The broad expanse of material lent itself to an equally broad range of dynamics (underpinned by bassist Phil Lesh, the unsung intrumentalist in the lineup) so that, some years before the band enacted more rigid segues between songs and sets each night (post-1976 hiatus), Winterland 1973 exhibits a readily discernible ebb and flow within each show and, in reality, from one show to the other. Invigorated by the songs they are playing, the band generate, then ride one rush after another, the apogee of which waxing and waning may in fact materialize on the final night in the form of over a half-hour of "Dark Star;" here the band utilizes the theme of the tune only as a touchpoint for free exploration, thereby consummating the run as other performers, thinking in much more narrow terms, devise their individual concerts. The circular interweaving of "Playing in the Band," "Uncle John's Band" and "Morning Dew" is only slightly less engrossing.

The packaging of Winterland '73 reflects the dynamics of the music. Garish at a glance in its blue and green color scheme of the cigarbox, within each digi-pak the caricatured drawings of the graphics zoom in for increasingly greater detail for each show, while the set list for the night is printed inside the slipcase of the triple-disc sets. Within a booklet decorated in an equally stylized scheme, band historian Dennis McNally's essay is as full of fact and insight as affection, not to mention the understated announcement of the new angle on Grateful Dead archiving. Prior to HDCD mastering the two-track source tapes had been treated to up-to-date state of the art digitizing that render the audio quality comparable to multi-track soundboard recordings, the process of which is recounted within the booklet as well.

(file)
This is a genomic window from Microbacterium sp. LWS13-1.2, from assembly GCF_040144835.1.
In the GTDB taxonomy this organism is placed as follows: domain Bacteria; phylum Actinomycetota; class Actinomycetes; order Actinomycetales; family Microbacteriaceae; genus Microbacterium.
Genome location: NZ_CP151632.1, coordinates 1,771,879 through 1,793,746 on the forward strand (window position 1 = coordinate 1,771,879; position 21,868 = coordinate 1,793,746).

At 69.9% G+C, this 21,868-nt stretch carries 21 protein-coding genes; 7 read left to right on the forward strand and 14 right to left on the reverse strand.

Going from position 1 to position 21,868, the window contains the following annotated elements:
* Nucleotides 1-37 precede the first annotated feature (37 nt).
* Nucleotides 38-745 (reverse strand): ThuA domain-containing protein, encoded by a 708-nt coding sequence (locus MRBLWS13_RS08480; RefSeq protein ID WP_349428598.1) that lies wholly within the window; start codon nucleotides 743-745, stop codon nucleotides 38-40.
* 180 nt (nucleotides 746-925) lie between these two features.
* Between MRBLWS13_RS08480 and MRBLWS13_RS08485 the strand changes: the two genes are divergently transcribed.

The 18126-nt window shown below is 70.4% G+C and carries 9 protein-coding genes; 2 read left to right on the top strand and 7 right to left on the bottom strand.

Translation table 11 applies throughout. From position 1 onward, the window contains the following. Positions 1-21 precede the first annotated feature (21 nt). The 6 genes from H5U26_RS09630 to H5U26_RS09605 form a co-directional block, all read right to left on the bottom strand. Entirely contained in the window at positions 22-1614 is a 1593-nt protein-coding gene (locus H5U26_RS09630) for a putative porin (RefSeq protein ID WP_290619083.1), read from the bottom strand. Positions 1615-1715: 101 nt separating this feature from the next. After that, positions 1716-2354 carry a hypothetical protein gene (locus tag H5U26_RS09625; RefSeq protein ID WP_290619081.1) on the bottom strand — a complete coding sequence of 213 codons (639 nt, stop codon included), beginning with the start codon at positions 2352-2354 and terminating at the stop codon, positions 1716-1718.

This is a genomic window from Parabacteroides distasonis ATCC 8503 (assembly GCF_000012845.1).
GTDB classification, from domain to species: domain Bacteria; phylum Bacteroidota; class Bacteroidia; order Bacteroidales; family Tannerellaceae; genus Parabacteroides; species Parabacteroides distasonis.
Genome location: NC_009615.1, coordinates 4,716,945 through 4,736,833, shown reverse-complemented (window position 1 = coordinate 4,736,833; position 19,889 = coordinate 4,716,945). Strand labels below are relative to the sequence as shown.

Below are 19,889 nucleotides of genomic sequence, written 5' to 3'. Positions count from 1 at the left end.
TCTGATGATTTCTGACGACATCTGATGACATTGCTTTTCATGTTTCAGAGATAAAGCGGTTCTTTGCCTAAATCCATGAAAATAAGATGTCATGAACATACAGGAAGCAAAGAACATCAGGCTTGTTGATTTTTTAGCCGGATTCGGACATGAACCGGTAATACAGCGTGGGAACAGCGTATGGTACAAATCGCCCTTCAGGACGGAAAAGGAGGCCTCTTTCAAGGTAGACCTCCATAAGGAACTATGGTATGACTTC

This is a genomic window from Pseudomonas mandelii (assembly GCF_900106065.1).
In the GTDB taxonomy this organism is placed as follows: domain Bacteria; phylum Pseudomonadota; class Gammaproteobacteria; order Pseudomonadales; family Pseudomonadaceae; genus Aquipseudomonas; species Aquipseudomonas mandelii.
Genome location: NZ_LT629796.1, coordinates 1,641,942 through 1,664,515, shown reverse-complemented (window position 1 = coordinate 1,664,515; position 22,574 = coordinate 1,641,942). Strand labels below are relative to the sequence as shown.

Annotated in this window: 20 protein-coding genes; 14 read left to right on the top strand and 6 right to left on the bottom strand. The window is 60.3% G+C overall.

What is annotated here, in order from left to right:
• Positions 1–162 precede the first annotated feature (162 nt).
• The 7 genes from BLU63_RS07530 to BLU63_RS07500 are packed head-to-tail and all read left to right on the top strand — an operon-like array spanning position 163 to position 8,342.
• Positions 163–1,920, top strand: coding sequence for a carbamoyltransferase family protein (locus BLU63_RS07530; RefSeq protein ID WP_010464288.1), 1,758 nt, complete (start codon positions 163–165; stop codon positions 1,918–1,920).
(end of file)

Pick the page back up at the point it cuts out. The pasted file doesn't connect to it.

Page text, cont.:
Archivist David Lemieux and engineer Jeffrey Norman created a composite of the Fillmore 1969 shows to coincide with the previous box set, but here a bonus full-length CD, excerpted from a show in Cincinnati early in December, accompanies preorders from dead.net (the only source of purchase for Winterland '73). Seemingly nothing more than professional and pleasant in the early going, a striking interlude of "Space" ultimately renders what precedes and follows in such sharp relief. It recalls the truth of the cliched saying "There is nothing like a Grateful Dead concert." Winterland - 1973 The Complete Recordings thus presents a unique means to ponder and savor the concept of wholes comprising the sum of their parts.